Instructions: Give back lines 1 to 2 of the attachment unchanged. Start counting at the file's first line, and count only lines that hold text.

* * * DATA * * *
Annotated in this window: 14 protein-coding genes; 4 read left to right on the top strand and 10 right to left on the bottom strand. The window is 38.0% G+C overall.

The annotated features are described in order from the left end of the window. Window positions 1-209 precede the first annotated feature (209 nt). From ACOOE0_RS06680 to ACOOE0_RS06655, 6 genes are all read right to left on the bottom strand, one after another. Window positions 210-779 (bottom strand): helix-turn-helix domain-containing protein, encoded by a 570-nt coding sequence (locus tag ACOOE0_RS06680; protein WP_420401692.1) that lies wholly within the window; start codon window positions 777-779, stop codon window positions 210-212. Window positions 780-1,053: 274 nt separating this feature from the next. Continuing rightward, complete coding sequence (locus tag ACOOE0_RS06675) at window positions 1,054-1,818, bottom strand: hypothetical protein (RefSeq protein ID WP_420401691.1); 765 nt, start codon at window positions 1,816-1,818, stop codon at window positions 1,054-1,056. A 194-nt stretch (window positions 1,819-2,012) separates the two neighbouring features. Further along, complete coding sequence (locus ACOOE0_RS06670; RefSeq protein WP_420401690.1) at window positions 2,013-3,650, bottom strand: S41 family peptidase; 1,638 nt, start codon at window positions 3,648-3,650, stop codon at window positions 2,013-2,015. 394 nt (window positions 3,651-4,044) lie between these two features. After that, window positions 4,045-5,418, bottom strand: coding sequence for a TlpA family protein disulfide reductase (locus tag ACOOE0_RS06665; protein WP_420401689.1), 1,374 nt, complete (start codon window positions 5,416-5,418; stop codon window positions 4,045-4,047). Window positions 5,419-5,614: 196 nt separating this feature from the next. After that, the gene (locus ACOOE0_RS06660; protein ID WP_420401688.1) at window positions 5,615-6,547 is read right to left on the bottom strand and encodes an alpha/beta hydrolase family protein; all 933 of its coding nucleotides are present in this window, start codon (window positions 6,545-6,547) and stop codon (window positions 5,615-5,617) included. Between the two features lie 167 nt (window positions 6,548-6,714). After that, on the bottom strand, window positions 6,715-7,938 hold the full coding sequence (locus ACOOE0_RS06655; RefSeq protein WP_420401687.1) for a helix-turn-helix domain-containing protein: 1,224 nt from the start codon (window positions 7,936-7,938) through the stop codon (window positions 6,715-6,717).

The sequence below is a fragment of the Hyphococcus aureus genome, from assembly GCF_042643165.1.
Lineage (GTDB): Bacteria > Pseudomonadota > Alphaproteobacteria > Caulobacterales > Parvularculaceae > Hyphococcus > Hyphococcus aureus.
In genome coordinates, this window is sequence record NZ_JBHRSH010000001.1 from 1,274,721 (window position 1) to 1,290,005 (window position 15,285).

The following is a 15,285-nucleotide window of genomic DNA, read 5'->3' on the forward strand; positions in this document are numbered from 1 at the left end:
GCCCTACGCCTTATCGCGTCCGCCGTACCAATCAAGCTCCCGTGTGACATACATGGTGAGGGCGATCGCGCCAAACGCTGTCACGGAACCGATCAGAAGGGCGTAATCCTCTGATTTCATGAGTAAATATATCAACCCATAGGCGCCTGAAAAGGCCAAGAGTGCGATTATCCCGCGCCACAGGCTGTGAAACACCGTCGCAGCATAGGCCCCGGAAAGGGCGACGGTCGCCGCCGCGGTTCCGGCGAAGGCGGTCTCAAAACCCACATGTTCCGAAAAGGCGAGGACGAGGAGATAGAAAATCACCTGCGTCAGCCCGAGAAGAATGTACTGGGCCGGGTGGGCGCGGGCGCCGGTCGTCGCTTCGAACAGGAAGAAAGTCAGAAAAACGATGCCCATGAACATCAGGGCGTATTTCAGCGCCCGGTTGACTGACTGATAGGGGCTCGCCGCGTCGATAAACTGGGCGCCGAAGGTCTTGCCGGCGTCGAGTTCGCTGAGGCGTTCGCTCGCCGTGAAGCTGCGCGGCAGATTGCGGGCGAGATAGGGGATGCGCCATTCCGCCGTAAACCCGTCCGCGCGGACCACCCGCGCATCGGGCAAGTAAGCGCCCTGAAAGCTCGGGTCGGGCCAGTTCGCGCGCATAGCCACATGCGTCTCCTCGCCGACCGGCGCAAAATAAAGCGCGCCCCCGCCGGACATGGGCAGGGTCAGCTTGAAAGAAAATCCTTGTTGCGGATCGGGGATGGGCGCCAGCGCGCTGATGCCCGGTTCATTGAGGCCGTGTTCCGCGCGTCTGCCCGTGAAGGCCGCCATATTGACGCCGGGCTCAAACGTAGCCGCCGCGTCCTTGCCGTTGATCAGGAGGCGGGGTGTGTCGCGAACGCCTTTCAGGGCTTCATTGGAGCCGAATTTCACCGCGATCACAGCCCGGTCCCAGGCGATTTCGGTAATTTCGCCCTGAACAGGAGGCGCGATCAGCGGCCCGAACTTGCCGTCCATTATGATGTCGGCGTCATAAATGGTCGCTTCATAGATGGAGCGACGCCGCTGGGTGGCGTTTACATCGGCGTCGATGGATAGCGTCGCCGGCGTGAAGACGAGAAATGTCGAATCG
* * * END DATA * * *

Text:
Annotated in this window: 14 protein-coding genes; 4 read left to right on the top strand and 10 right to left on the bottom strand. The window is 38.0% G+C overall.

The annotated features are described in order from the left end of the window. Window positions 1-209 precede the first annotated feature (209 nt). From ACOOE0_RS06680 to ACOOE0_RS06655, 6 genes are all read right to left on the bottom strand, one after another. Window positions 210-779 (bottom strand): helix-turn-helix domain-containing protein, encoded by a 570-nt coding sequence (locus tag ACOOE0_RS06680; protein WP_420401692.1) that lies wholly within the window; start codon window positions 777-779, stop codon window positions 210-212. Window positions 780-1,053: 274 nt separating this feature from the next. Continuing rightward, complete coding sequence (locus tag ACOOE0_RS06675) at window positions 1,054-1,818, bottom strand: hypothetical protein (RefSeq protein ID WP_420401691.1); 765 nt, start codon at window positions 1,816-1,818, stop codon at window positions 1,054-1,056. A 194-nt stretch (window positions 1,819-2,012) separates the two neighbouring features. Further along, complete coding sequence (locus ACOOE0_RS06670; RefSeq protein WP_420401690.1) at window positions 2,013-3,650, bottom strand: S41 family peptidase; 1,638 nt, start codon at window positions 3,648-3,650, stop codon at window positions 2,013-2,015. 394 nt (window positions 3,651-4,044) lie between these two features. After that, window positions 4,045-5,418, bottom strand: coding sequence for a TlpA family protein disulfide reductase (locus tag ACOOE0_RS06665; protein WP_420401689.1), 1,374 nt, complete (start codon window positions 5,416-5,418; stop codon window positions 4,045-4,047). Window positions 5,419-5,614: 196 nt separating this feature from the next. After that, the gene (locus ACOOE0_RS06660; protein ID WP_420401688.1) at window positions 5,615-6,547 is read right to left on the bottom strand and encodes an alpha/beta hydrolase family protein; all 933 of its coding nucleotides are present in this window, start codon (window positions 6,545-6,547) and stop codon (window positions 5,615-5,617) included. Between the two features lie 167 nt (window positions 6,548-6,714). After that, on the bottom strand, window positions 6,715-7,938 hold the full coding sequence (locus ACOOE0_RS06655; RefSeq protein WP_420401687.1) for a helix-turn-helix domain-containing protein: 1,224 nt from the start codon (window positions 7,936-7,938) through the stop codon (window positions 6,715-6,717).